During the 19th century, horse races that featured trotters in harness became increasingly popular in the United States. Unlike thoroughbred racing, known as “The Sport of Kings,” harness racing was a sport for the middle classes and gave rise to  a new breed of horse, the Standardbred. These animals were bred to work in harness, like the carriage horse so many owned. Standardbreds were considered sturdier than thoroughbreds and generally less high-strung. Everyone followed the races and the horses became celebrities. One of these early superstars was a horse named Uhlan. He was one of the first trotters to break the 2:00 minute mile and, most remarkable, this amazing horse began his life here in Bedford.

Standardbred Trotter Uhlan

The story of Uhlan’s career is recounted in a 1914 publication, recently purchased by the Society, called The Driving Clubs of Greater Boston (edited and compiled by John H. Linnehan and Edward E. Cogswell). At the turn of the twentieth century, wealthy Bedford industrialist Arthur H. Parker established stables on Old Billerica Road, calling them the Shawsheen River Stock Farm. In the fall of 1900, Parker purchased a mare named Blonde from a Dr. Alderman of Lexington, MA, paying less than $300 for her. The following year, Parker added a stallion named Bingen to his stables, purchasing him from J. Malcolm Forbes for a price of $32,000. Bingen was a well-known stallion and is now considered one of the most important sires of the Standardbred line.  Parker bred his new acquisitions and in 1904, the foal Uhlan was born. Early on, Parker recognized Uhlan’s potential, and ordered his trainer, Ed McGrath to begin developing the colt. Uhlan proved so promising that Parker was soon racing him at Readville and Charles River Speedway. In 1907, Parker offered his three-year old to Charles Sanders of Salem, Mass for $2,500 and Sanders purchased him immediately. Sanders enlisted Robert Proctor of the Readville Track to train his new horse, and Uhlan’s career as a champion began in earnest.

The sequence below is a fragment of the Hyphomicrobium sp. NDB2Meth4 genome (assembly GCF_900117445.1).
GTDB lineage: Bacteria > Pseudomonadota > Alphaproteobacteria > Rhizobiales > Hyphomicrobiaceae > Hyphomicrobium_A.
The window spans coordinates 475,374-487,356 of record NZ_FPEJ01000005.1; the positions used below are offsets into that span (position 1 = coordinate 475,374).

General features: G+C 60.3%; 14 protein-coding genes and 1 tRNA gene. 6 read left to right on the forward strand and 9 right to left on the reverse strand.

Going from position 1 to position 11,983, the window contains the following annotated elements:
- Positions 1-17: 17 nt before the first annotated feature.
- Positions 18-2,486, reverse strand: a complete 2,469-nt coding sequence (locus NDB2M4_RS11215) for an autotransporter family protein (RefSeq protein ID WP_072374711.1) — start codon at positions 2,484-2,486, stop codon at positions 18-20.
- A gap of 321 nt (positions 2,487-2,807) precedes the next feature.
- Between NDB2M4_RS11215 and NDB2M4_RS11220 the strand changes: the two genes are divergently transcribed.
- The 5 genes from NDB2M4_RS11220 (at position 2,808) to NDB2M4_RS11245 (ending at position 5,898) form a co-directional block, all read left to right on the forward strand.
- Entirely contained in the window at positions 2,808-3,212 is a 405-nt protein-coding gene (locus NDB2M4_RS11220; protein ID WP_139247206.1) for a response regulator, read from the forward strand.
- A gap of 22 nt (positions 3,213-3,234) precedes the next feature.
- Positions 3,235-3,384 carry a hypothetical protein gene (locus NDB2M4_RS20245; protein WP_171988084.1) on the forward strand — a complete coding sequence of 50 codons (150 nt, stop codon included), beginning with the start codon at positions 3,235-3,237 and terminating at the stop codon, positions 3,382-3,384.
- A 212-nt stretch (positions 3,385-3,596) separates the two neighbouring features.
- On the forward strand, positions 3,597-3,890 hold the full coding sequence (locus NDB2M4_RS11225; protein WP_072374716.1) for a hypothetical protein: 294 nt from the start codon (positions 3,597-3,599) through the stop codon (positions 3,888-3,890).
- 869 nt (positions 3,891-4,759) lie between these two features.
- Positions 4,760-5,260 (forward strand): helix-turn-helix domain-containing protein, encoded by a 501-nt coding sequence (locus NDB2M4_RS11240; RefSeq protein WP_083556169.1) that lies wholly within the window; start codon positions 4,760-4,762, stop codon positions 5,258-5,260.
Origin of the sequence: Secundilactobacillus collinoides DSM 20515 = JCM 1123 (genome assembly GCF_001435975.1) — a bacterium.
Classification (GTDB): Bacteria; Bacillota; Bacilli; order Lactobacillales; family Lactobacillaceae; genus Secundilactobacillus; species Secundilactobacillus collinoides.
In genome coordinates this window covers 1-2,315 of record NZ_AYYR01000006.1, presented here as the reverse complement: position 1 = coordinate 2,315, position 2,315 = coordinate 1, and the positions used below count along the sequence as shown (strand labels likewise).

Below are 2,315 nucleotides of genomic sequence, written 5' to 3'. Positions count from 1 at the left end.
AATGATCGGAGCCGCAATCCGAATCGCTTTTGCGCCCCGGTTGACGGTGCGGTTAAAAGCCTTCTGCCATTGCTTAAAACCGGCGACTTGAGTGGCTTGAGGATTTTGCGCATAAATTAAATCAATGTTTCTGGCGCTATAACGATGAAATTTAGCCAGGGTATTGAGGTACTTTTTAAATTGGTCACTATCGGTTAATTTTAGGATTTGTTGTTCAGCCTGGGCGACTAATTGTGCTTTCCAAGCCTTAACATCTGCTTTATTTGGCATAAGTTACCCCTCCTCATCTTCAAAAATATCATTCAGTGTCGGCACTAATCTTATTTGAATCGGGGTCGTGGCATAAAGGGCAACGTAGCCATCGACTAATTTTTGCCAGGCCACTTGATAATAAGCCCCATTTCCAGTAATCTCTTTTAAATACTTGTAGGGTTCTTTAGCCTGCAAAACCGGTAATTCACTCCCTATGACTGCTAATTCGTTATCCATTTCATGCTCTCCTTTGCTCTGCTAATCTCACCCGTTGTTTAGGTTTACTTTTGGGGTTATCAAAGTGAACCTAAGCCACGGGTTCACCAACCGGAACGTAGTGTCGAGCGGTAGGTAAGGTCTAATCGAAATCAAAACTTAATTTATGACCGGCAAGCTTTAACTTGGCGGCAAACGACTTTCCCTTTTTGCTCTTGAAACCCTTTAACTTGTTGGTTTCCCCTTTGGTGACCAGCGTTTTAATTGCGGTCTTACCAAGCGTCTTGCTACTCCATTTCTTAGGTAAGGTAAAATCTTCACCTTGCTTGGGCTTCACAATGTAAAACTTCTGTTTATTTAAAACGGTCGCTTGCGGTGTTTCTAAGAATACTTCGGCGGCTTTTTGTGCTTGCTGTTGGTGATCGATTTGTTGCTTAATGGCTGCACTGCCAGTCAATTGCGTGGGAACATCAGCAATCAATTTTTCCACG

In 1909, after defeating the reigning world record holder, Hamburg Belle, at the Readville track, Uhlan attracted the attention of Chicago multi-millionaire, C.K.G. Billings, who purchased him for $35,000. Billings put him under the care of a new trainer, Charles Tanner. Under Tanner, Uhlan set a world record of 1:58 for the mile in 1912. From then on, and often with Billing’s, himself, driving, Uhlan raced to international fame. He was exhibited throughout Europe and Russia; royalty and heads of state flocked to see him. Uhlan’s trainer, Tanner, had a special fondness for the horse, “He is not only high-strung, with a decided will of his own, but he is also a very wise horse – I have come in contact with few as brainy, and that had that much true individuality.” Billings retired Uhlan in 1916, bringing him to live on his estate, and often using him as a saddle horse. Uhlan died in 1935, and was buried on the Billings farm next to another champion trotter, the famous mare, Lou Dillon.

John Hervey, an early 20th century American writer and authority on horses, considered Uhlan one of the greatest trotters of all time. He wrote, ”Of all trotting champions he was the one that most filled the eye and satisfied the ideals of those who cherish high ones…

As he kept increasing his pace, instead, as most horses do under such circumstances, of dropping his head, he kept lift­ing it higher and higher. With his expanded, scar­let nos­trils, his black fore-top fly­ing in the breeze, his eyes seem­ing lit­er­ally to flash fire, and the hur­ri­cane rhythm which his fly­ing feet were beat­ing out, it was indeed a glo­ri­ous spec­ta­cle…Every­thing he did, he did as if it was a joy, a play-spell or a frolic. All this in harness—while under sad­dle he was equally ideal and perfect.” (The Harness Horse magazine, Feb 22, 1939)

And to think, this great horse began as his life running through the pastures of Bedford!